doctorwhogifs:

Happy Birthday, Ian Marter

onna4:

Have changed a little. Harry provoked me. Coat Deal with it)

Harry gets more costume changes in this one serial than he does in the remainder of his time on the show put together

brigwife:

Granted, 4 is the same as 3 just without the hat and coat, and he could have just switched the naval hat and jacket from 2 for a white coat in 1

But still

heathenbanana:

It’s actually kind of amazing how many scenes in this episode made me immediately love Baker. 

youre-standing-on-my-scarf:

Why am I reading through posts on Tom Baker’s website (yes, he has a website)?

Oh, right, because occasionally this happens:

Question asker: So, as I’m currently trying to finish my ph.d. about the “Relationships between the Doctor and Early Male Companions beside the Obvious Female Damsels in Distress”, might you have any light to shed upon the issue of the Doctor’s lesser than usual friendliness towards mr. Sullivan?

Dear Jag,

You must remember that I came from somewhere else, a place where patience and politeness were not highly regarded. I had also just gone through a process called regeneration and found myself in a new body which felt very very odd. I also felt that Harry was better looking than I was, and I was jealous. Before this transformation I was taller and wore elegant clothes with lovely frilly shirts and spoke with a charming lisp and also dyed my hair white. So I hope you will forgive me my slight impatience with Harry in the early days. Later we became great friends though the BBC did not write about this.

All the best

Tom

Ooooh Four! you little bastard

isayharrysullivan:

“Worst of all is Harry. Ian Marter always was absolutely marvelous as Harry, mixing with Baker and Sladen perfectly and adding a brilliant comic touch. Here, he does get an effective sequence where a Zygon impersonates Harry, which Marter makes absolutely terrifying. But otherwise, Harry has little to do, other than take advantage of what lame villains the Zygons are by messing with their controls when they basically let him roam around their ship free. He barely appears after the second episode. Which makes his departure at the end of the story an abrupt and unsatisfying end to his character - not the worst companion farewell, but not far from it. Still, Marter brings real conviction to his frustratingly limited role, making every scene count.”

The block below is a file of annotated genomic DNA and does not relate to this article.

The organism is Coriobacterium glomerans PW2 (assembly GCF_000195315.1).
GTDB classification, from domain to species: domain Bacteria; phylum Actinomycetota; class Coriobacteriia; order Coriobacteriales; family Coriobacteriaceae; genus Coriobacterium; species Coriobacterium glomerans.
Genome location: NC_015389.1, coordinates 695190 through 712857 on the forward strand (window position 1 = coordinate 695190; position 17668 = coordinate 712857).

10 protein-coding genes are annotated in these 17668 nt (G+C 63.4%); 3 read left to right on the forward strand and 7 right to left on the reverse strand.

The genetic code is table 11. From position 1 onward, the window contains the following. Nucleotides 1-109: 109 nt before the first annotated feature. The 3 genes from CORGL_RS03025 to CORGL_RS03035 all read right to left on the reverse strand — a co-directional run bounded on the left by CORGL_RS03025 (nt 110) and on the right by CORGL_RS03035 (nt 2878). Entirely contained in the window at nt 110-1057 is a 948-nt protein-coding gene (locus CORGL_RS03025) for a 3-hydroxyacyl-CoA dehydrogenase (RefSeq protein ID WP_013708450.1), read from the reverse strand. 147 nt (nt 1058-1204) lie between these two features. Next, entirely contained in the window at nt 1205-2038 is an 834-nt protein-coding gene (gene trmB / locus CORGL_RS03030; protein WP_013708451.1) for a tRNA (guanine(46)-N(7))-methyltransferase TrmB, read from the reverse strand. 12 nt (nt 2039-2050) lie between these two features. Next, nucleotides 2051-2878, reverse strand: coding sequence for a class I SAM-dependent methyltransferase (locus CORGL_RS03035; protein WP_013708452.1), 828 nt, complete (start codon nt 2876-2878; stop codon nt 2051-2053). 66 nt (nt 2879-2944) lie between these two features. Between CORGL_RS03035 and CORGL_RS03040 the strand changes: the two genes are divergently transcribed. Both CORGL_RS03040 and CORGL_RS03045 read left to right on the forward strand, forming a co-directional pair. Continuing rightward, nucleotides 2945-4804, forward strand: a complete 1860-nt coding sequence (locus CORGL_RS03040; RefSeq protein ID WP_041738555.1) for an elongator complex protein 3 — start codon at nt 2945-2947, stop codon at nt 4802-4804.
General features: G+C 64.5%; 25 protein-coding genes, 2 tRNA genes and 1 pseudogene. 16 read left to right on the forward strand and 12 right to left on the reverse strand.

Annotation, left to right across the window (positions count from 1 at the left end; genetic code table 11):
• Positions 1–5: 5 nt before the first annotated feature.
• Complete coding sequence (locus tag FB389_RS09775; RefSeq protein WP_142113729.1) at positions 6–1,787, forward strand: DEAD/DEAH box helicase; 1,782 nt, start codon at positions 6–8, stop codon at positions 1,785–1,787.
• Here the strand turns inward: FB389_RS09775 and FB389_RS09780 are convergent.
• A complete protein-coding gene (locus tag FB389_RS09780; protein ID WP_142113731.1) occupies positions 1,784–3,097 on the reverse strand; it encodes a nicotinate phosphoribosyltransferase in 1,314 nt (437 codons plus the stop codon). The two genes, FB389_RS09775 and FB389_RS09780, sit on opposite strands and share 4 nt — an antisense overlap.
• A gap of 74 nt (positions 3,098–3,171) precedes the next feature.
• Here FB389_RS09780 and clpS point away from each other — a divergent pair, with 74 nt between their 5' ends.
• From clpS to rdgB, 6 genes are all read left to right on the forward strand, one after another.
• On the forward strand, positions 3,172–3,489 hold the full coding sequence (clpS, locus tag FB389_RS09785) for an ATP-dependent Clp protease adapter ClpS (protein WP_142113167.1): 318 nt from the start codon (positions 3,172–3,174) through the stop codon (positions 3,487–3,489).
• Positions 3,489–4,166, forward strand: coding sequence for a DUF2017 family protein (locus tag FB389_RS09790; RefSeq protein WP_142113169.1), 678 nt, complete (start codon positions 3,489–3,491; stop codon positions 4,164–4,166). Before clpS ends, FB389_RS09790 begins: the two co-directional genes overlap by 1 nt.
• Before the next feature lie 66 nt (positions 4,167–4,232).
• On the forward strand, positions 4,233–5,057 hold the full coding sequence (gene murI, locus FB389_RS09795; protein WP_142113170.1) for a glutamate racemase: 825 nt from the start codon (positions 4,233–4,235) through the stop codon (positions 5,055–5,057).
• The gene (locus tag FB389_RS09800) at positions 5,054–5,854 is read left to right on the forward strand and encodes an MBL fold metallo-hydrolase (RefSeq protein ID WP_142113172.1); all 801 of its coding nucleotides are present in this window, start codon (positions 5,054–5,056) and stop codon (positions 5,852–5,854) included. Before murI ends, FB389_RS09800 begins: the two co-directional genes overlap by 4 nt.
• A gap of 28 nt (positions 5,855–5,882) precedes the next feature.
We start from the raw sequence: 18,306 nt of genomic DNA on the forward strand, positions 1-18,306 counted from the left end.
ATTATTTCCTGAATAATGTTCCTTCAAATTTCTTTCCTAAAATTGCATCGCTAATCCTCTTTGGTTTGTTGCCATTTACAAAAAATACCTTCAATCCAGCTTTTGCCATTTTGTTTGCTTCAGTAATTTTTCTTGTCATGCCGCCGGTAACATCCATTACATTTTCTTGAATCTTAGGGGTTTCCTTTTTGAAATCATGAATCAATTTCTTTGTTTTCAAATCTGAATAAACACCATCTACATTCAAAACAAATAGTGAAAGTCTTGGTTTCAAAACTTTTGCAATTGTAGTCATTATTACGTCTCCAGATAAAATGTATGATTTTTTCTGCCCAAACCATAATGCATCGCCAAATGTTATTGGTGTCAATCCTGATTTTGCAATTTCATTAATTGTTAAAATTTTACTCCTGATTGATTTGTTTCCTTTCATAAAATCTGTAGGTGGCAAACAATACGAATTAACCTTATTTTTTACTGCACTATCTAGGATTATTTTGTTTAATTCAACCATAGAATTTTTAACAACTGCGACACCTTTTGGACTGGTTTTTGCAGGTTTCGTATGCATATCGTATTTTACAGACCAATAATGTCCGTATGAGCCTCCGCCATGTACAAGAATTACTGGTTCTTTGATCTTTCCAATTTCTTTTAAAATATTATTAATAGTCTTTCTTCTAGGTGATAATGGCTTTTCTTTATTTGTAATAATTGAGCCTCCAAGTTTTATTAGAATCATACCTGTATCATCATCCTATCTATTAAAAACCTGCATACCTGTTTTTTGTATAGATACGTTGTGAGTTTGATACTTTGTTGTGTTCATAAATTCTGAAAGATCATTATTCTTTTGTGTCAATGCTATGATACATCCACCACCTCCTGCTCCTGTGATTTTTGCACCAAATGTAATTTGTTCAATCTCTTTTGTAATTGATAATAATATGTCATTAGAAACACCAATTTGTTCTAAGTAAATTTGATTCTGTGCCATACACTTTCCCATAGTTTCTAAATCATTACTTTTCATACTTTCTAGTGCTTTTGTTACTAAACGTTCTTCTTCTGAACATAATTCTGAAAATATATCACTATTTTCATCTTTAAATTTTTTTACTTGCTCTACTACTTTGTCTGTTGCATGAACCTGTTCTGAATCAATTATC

isayharrysullivan:

“Worst of all is Harry. Ian Marter always was absolutely marvelous as Harry, mixing with Baker and Sladen perfectly and adding a brilliant comic touch. Here, he does get an effective sequence where a Zygon impersonates Harry, which Marter makes absolutely terrifying. But otherwise, Harry has little to do, other than take advantage of what lame villains the Zygons are by messing with their controls when they basically let him roam around their ship free. He barely appears after the second episode. Which makes his departure at the end of the story an abrupt and unsatisfying end to his character - not the worst companion farewell, but not far from it. Still, Marter brings real conviction to his frustratingly limited role, making every scene count.”